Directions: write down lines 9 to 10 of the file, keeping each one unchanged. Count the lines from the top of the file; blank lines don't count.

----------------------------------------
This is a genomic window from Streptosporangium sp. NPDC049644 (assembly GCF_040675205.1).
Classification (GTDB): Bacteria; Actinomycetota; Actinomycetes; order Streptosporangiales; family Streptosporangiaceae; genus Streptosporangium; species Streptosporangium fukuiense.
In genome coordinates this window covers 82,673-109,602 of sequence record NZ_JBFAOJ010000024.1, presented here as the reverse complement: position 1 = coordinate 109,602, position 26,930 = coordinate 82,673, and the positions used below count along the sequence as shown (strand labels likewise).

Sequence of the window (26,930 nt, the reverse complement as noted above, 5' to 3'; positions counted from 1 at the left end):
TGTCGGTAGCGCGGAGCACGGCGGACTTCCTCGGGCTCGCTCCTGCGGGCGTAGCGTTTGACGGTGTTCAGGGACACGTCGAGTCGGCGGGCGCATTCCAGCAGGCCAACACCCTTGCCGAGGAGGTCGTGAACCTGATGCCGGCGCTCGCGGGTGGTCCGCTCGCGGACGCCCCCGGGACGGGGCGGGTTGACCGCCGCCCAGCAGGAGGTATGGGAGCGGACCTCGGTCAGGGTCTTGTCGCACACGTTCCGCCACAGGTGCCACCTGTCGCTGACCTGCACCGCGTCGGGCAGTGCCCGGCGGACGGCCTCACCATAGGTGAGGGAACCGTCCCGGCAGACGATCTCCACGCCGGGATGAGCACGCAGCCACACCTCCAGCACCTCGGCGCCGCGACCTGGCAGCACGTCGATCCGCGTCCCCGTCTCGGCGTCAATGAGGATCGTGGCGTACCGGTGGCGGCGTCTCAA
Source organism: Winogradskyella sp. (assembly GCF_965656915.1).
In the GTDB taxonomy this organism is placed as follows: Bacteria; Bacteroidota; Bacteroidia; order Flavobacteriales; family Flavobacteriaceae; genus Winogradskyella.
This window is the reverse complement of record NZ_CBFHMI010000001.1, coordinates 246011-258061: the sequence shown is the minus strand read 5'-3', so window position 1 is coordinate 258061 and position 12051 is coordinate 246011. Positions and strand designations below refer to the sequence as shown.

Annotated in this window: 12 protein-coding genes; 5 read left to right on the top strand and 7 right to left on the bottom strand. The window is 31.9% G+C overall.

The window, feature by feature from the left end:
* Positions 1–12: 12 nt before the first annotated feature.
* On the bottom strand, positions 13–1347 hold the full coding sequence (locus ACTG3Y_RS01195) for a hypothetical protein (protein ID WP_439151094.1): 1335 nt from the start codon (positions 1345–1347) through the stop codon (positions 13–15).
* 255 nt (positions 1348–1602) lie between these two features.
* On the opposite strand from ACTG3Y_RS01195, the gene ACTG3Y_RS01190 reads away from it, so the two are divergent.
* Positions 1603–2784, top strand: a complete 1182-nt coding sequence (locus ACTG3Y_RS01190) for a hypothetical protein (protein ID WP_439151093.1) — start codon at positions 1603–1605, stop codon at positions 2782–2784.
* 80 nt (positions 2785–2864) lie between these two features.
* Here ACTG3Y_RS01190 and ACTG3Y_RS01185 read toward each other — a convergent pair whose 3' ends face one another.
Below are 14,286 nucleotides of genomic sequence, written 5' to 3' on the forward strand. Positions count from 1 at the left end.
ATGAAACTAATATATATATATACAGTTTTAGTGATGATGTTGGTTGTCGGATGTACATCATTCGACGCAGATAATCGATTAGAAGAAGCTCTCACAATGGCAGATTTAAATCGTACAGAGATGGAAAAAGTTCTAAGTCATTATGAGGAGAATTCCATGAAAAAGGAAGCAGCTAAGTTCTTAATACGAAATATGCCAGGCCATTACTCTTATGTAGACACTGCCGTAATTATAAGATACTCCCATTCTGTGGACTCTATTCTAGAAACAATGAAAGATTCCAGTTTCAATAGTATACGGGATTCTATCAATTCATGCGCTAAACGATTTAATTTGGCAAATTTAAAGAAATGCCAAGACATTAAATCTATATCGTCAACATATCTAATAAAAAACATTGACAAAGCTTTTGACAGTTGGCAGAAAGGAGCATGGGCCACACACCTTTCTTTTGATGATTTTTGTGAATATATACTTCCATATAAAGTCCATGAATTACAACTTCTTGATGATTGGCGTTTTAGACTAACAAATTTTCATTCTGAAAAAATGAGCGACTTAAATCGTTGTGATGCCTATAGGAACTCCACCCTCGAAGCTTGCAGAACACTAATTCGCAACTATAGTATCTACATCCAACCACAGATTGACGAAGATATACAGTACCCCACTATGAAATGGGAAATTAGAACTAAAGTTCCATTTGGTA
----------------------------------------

Annotated in this window: 12 protein-coding genes; 5 read left to right on the top strand and 7 right to left on the bottom strand. The window is 31.9% G+C overall.

The window, feature by feature from the left end: